In 1959, after a massive uprising against Chinese Communist occupation of Tibet, Tibetans were brutally suppressed by its military forces. Under the leadership of His Holiness the 14th Dalai Lama, the Tibetan government officials and over 80,000 Tibetan people escaped across the Himalayas and rehabilitated in exile in India, Nepal and Bhutan. The Tibetan government was then established in exile. Many Tibetans travelled even further and today, Tibetan refugees are scattered and rehabilitated in more than 30 countries.
The first Tibetan migrants into Australia arrived in 1972. In 1996, when His Holiness the Dalai Lama visited Australia, the Representative Office of His Holiness the Dalai Lama, which is known as the Tibet Information Office (TIO), and Australian Tibet Support organisations negotiated with the then Australian Immigration Minister and subsequently the Australian government began to accept a few Tibetan refugees and their families under the Special Humanitarian Project (SHP) – an ongoing program. However, the Tibetan Government in Exile, with special consideration, prioritised this opportunity to those ex-Tibetan political prisoners and their families. There are currently about 2,500 Tibetans living in Australia, with 1,500 in Sydney, 500 in Melbourne and the rest scattered in other cities.
Despite the small population of Tibetans in exile, our existence and solidarity, influence and good international standing are quite visible wherever there are Tibetan communities. This is mainly due to Tibetan people’s unity and strong spirit of working towards Tibet’s freedom, and love for our culture and nation. Despite bad conditions and low levels of education, the common experience of political torture by the communist regime in Tibet makes us strong and determined. It is not easy for any motivated outsider to penetrate and create disharmony amongst Tibetans in Australia by means of political donation or financial bribery.
So how does the Chinese Communist Party penetrate and divide the Tibetan community?
1. Threatening the safety of their families living inside Tibet
The majority of the families of Australian Tibetans live in Tibet. If Tibetans living in Australia participate in activities such as the Birthday Celebration of the His Holiness the Dalai Lama, the International Day of Human Rights, the Celebration of Nobel Peace Prize Day to His Holiness the Dalai Lama, Tibetan Democracy Day and 10th March Uprising Day, it will affect their relatives in Tibet, their admission to work as Tibetan Civil Servant of CTA Dharamsala or their joining the army. Civil Service and Military Recruitment advertisements clearly state: “Those people whose immediate or subordinate relatives serving in Dalai group or participating in free Tibet movements shall not apply.”
2. Refusal to grant visa to visit one’s family
The only way Australian Tibetans are able to visit relatives back in Tibet is to obtain a visa through the Chinese Embassy. There are three conditions for granting visas:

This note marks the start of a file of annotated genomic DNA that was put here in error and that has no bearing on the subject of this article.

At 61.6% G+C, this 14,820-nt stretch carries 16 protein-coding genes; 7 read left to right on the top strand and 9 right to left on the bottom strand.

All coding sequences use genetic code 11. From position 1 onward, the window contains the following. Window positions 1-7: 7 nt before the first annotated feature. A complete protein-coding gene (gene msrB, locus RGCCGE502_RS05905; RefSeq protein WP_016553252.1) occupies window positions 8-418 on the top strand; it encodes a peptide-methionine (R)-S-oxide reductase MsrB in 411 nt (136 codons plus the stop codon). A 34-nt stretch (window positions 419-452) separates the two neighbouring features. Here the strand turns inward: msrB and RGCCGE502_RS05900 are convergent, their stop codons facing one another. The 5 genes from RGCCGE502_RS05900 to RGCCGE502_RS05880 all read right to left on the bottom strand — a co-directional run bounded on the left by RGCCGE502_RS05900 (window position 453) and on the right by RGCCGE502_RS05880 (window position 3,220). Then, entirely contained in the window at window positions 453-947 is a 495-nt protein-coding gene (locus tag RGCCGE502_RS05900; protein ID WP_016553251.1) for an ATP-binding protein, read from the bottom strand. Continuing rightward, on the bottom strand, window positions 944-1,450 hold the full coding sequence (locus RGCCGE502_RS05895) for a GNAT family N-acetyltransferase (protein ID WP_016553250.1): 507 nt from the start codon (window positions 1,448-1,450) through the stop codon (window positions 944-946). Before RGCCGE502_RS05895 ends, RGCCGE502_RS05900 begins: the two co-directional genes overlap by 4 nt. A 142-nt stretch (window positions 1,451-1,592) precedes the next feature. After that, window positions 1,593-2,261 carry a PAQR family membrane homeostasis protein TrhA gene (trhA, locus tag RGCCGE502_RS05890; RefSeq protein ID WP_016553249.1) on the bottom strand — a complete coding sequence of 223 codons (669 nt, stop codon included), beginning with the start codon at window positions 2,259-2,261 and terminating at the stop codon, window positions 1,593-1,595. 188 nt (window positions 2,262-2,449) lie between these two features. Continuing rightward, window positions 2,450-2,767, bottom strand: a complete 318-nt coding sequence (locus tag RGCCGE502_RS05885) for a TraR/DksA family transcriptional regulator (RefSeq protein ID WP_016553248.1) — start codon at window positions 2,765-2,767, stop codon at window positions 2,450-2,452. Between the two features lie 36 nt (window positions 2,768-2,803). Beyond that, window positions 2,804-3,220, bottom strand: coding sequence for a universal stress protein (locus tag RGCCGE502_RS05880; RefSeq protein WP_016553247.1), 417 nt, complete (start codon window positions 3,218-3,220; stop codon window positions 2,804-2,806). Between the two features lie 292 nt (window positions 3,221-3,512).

First, admitting wrongdoings: being deceived into participating in protests against China as well as escaping to India and later Australia.
Second, promising from now on not to participate in any political activities.
Third, do not join the Tibetan Community Association which is pro-Dalai, and do not give “freedom donations” to the Tibetan Information Office. Some Tibetans were refused a visa because they teach Tibetan at language schools operated by Tibetan communities. In the case of couples, one was granted a visa because they were Caucasian, while the other was refused simply for being in the photos with the Dalai Lama while he was giving public teachings and talks.
In the case of a failure to fulfil the above three conditions, many Tibetans have to give up on going back to their homeland to visit their parents, leaving behind huge regrets when their parents pass away.
3. Establishing pro-Chinese Communist Party associations
Finally, after my arrival in Australia, I witnessed this Association’s organisation of two events. The first one took place in Dee Why on 10 July 2016. It was the first Sydney celebration of Tibet’s traditional Sho-ton Festival. I noted most VIPs were of Chinese Han ethnicity and from various Chinese community associations. Although news reported more than 60 Tibetan and Chinese participants, from the photos, we can only see Chinese people dressed in Tibetan clothes.
The other event was the Tibetan New Year Forum, which took place on 5 March 2017 in Sydney. Approximately 10 Tibetans from all over Australia participated in this event. However, what we saw from the report is that apart from Changmao Wu, the President of the pro-Chinese Communist Party Australian Chinese Association, participants included Minister Wei Cai and Counselor Weiming Chang of Chinese Embassy, Vice Consul-General Xuejun Tong and Consul-General Can Wang of the Chinese General Consulate in Sydney. There were no mentions of any specific Tibetans attending this event. This shows that the event was not transparent, because even though there were Tibetans attending, they dared not publish it.
We are willing to talk with all Chinese and Chinese associations. We also know that Tibetan issues can only be resolved through meeting and dialogue between the Representative of His Holiness the Dalai Lama and leaders of China. However, Tibetans cannot be divided simply by using the same outdated Chinese Communist Party tricks and methods of winning over opportunists, from people who make up less than 1 percent of the Tibetan community, to represent Tibetans under the guise of patriotism.
Kelsung Gyaltsen is the Chinese Liason Officer of the Tibetan Information Office in Australia. To learn more, visit www.tibetoffice.com.au